10 September 2001
Early-drilling spells danger – ADAS

By Tom Allen-Stevens

LEADING crop physiologists have called on growers to pull on the brakes before drilling too early.

Yield benefits are at best dubious and growers expose themselves to increased agronomic problems by drilling early in September, they say.

“If you drill your crop early youll have top manage it very carefully to get the optimum out of it,” advises ADAS John Spink.

He points out that the yield of wheat crops only starts to drop off irretrievably if it is drilled after the end of October.

The advice follows some Syngenta-sponsored trials work, carried out at ADAS Boxworth in Cambridgeshire, which aimed for optimum yields from low inputs.

The plots, established with different drilling dates and seed rates, came out of the winter with crop cover varying from 40-350 plants/m2.

Nitrogen and growth regulator applications were managed carefully in the spring resulting in the optimum yield of 10t/ha over all the plots bar one.

The trials progress, with advice from the expert team responsible, has been followed in articles in Crops, with the results due in the 22 September issue.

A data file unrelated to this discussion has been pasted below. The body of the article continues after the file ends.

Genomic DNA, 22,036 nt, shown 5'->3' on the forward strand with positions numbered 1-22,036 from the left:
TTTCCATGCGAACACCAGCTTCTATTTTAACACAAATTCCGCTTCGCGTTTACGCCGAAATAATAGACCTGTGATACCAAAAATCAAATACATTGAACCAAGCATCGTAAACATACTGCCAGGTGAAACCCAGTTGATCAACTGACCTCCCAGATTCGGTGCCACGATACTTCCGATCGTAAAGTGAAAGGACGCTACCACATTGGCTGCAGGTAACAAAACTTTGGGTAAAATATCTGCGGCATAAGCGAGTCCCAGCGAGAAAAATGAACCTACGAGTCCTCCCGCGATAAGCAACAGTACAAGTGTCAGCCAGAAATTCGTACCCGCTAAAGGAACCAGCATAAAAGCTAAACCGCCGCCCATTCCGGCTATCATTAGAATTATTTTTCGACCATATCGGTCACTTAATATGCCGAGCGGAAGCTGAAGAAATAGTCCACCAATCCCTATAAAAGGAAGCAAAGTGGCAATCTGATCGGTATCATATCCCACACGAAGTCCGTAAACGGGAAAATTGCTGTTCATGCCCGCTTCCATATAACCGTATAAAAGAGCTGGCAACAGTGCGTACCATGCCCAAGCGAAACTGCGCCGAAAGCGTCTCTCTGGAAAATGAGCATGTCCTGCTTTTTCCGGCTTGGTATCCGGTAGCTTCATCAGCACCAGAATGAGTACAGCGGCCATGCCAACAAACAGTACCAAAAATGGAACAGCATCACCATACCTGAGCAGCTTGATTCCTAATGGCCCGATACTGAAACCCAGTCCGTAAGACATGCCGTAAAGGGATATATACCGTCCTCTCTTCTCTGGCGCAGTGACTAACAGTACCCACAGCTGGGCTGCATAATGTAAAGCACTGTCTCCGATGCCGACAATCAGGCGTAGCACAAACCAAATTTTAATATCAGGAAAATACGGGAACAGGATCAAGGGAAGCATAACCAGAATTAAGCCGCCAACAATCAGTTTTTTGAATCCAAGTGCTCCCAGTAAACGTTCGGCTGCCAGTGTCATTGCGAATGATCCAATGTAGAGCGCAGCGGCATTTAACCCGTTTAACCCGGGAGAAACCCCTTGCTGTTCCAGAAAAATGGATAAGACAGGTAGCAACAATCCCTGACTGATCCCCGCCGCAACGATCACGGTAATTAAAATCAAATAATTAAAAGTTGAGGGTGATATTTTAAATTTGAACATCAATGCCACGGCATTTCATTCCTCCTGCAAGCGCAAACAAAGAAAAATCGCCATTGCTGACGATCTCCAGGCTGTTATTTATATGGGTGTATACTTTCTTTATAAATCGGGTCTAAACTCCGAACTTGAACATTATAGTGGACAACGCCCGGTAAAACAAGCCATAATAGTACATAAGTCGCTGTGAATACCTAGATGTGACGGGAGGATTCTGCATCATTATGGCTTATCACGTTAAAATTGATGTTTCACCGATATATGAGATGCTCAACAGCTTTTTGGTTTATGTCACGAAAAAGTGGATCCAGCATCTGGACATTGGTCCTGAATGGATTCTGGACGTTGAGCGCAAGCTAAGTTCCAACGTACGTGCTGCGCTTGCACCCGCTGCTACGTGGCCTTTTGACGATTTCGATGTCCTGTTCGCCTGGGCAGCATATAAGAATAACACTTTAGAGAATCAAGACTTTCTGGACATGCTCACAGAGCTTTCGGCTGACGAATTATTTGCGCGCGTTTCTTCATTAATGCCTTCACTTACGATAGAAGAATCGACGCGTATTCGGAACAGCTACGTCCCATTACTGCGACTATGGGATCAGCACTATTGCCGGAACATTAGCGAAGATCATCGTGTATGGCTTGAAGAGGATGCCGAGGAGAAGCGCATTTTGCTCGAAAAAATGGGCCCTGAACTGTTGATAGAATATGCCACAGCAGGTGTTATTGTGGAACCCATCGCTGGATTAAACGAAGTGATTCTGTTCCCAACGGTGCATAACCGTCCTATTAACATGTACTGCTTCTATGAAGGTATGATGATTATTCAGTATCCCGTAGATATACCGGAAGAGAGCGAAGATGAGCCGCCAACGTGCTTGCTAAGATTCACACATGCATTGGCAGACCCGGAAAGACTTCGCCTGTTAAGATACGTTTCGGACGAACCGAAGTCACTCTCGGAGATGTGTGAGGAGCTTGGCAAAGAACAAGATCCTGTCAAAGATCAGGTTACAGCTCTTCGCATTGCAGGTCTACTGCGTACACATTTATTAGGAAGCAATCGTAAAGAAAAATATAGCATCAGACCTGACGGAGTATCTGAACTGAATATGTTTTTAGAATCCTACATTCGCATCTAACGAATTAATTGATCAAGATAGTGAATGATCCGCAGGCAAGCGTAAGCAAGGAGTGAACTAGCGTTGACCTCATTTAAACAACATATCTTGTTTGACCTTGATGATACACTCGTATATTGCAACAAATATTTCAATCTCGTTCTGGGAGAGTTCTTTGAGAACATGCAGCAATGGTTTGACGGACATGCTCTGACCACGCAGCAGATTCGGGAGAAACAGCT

Mr Spink and colleague Roger Sylvester-Bradley advises growers to manage the crop according to establishment success, rather than rely on early-drilling.

“Invariably one factor will catch you out – weeds, lodging, dry seedbeds, take-all, eyespot – theyre all classic symptoms of the early-drilled crop,” says Mr Spink.

The effect of blackgrass on early-drilled plots was trialled on part of the site that is heavily infested with a herbicide-resistant population.

Simply by delaying the drilling date, the results showed that the blackgrass population could be cut by up to 75%.

The trials underline the importance of getting a good stale seedbed before considering getting the drill out, says Syngentas Jason Tatnell.

“Where you have bad blackgrass land, that has to be your priority – youll lose far more by not going for the blackgrass than youll gain by striving for top yields.”

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